American spirituality - meaning astrology, yoga, and the huge number of other alternative strains of religion pursued by individuals outside of traditional organizations - is usually thought to be a product of the postmodern era. Aromatherapy, crystals, and an interest in one's aura are supposedly relics of the narcissism and iconoclasm of the 1960s. But, as "The New Metaphysicals" reveals, contemporary American spirituality has deep historic roots in the nineteenth century and a great deal in common with traditional religious movements: it turns out the New Age is getting on in years. To explore the world of contemporary spiritual practitioners, Courtney Bender combines research into the history of the movement with fieldwork in Cambridge, Massachusetts - a key site of alternative religious inquiry from Ralph Waldo Emerson and William James to today. Through her ethnographic analysis, Bender discovers that a focus on the new, on progress, and on the way spiritualist beliefs intersect with science obscures the historical roots of spirituality from its practitioners as well as from the many scholars who have studied it.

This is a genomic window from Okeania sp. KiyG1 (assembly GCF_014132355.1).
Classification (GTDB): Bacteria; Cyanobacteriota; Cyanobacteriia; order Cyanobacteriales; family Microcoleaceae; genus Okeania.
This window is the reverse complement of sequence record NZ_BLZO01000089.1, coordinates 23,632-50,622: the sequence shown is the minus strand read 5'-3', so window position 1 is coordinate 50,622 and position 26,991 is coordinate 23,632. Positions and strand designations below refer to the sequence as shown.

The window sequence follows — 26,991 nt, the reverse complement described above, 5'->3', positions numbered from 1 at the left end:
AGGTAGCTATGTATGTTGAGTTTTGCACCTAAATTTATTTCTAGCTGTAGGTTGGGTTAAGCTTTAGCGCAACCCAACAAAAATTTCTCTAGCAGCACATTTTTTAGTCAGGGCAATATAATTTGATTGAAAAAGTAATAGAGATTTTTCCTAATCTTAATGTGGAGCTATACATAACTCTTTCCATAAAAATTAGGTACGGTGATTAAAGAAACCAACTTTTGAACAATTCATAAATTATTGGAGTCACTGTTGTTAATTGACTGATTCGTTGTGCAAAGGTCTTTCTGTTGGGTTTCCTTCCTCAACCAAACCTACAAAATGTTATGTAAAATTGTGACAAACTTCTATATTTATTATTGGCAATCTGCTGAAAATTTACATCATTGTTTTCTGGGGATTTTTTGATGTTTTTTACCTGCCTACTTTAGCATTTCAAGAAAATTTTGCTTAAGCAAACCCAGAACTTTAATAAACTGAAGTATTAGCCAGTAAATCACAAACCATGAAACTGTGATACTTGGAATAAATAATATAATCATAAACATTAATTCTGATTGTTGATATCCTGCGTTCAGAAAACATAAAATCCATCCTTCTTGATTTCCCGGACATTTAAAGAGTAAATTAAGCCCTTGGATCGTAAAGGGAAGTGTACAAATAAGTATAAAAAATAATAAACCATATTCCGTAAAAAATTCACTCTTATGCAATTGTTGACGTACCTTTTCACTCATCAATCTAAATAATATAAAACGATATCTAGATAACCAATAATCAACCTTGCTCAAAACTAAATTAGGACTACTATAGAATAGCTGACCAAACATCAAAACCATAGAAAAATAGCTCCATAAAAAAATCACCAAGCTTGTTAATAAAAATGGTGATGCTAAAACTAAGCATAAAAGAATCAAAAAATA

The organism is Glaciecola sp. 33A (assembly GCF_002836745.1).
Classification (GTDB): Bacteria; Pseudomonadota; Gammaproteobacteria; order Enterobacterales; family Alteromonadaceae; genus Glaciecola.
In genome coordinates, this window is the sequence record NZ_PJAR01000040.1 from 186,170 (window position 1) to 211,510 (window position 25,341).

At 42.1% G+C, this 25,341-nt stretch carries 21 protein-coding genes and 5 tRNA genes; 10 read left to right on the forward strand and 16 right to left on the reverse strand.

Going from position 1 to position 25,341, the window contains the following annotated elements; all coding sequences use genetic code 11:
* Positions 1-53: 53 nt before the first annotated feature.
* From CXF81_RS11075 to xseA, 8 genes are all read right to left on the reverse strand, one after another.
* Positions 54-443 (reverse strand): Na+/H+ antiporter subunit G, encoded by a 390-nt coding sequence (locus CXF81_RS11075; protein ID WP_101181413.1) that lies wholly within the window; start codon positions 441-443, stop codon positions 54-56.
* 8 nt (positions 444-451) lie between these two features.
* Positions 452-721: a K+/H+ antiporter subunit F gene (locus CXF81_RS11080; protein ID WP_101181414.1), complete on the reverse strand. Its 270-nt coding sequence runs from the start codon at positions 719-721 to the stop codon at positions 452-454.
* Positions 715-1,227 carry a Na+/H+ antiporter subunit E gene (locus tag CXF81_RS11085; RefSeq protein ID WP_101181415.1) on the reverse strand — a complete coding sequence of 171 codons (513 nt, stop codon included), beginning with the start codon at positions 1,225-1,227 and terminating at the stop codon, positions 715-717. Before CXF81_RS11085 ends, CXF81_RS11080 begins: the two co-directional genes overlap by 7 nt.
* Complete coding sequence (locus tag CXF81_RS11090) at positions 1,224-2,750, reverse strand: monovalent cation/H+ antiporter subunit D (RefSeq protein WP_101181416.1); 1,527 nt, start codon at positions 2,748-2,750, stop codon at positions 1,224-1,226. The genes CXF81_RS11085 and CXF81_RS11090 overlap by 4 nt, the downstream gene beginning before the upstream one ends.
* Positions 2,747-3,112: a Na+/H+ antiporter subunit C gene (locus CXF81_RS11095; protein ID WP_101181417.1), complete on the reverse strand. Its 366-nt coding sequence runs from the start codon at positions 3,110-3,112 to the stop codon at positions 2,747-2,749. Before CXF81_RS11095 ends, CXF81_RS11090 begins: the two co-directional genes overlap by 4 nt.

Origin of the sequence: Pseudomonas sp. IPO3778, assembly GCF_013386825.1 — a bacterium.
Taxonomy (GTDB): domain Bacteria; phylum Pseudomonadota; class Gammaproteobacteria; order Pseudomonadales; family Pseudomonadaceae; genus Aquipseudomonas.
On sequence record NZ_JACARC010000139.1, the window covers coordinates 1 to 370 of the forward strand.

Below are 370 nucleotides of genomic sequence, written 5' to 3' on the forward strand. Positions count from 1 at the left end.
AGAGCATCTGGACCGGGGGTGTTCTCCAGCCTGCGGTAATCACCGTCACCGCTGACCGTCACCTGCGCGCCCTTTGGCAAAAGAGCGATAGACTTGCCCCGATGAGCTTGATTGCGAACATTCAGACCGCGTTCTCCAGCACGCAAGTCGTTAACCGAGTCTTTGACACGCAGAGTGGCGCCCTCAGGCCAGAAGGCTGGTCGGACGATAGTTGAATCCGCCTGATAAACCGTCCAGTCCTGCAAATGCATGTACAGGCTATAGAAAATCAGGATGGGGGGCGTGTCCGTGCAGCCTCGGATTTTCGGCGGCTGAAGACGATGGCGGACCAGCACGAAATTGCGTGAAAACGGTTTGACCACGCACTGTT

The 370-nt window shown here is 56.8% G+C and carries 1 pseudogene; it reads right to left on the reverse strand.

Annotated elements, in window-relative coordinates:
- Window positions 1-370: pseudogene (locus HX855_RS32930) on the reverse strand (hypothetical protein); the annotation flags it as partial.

Perceptive, persuasive, and at times gently humorous, "The New Metaphysicals" will greatly broaden our understanding of religion in America.
Courtney Bender is associate professor of religion at Columbia University and the author of Heaven's Kitchen: Living with Religion at God's Love We Deliver, also published by the University of Chicago Press.